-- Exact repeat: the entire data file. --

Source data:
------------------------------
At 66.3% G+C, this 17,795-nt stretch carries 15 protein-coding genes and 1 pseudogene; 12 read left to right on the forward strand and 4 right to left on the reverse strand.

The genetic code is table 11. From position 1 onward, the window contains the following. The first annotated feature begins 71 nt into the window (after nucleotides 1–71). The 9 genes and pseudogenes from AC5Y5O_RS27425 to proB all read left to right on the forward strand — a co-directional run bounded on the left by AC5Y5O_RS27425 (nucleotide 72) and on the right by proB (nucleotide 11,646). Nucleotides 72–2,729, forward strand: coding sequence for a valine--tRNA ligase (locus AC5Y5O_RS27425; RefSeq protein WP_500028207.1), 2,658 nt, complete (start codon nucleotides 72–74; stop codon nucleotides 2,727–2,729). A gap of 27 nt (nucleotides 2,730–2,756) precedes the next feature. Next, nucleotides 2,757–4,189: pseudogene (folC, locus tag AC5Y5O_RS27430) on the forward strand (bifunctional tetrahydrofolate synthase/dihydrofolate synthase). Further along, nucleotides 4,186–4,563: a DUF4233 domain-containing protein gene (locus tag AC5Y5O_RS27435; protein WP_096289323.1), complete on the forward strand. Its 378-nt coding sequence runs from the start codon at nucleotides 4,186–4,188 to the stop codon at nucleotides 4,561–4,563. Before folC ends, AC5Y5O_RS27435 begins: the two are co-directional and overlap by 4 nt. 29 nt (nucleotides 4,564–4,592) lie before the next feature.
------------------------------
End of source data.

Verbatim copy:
At 66.3% G+C, this 17,795-nt stretch carries 15 protein-coding genes and 1 pseudogene; 12 read left to right on the forward strand and 4 right to left on the reverse strand.

The genetic code is table 11. From position 1 onward, the window contains the following. The first annotated feature begins 71 nt into the window (after nucleotides 1–71). The 9 genes and pseudogenes from AC5Y5O_RS27425 to proB all read left to right on the forward strand — a co-directional run bounded on the left by AC5Y5O_RS27425 (nucleotide 72) and on the right by proB (nucleotide 11,646). Nucleotides 72–2,729, forward strand: coding sequence for a valine--tRNA ligase (locus AC5Y5O_RS27425; RefSeq protein WP_500028207.1), 2,658 nt, complete (start codon nucleotides 72–74; stop codon nucleotides 2,727–2,729). A gap of 27 nt (nucleotides 2,730–2,756) precedes the next feature. Next, nucleotides 2,757–4,189: pseudogene (folC, locus tag AC5Y5O_RS27430) on the forward strand (bifunctional tetrahydrofolate synthase/dihydrofolate synthase). Further along, nucleotides 4,186–4,563: a DUF4233 domain-containing protein gene (locus tag AC5Y5O_RS27435; protein WP_096289323.1), complete on the forward strand. Its 378-nt coding sequence runs from the start codon at nucleotides 4,186–4,188 to the stop codon at nucleotides 4,561–4,563. Before folC ends, AC5Y5O_RS27435 begins: the two are co-directional and overlap by 4 nt. 29 nt (nucleotides 4,564–4,592) lie before the next feature.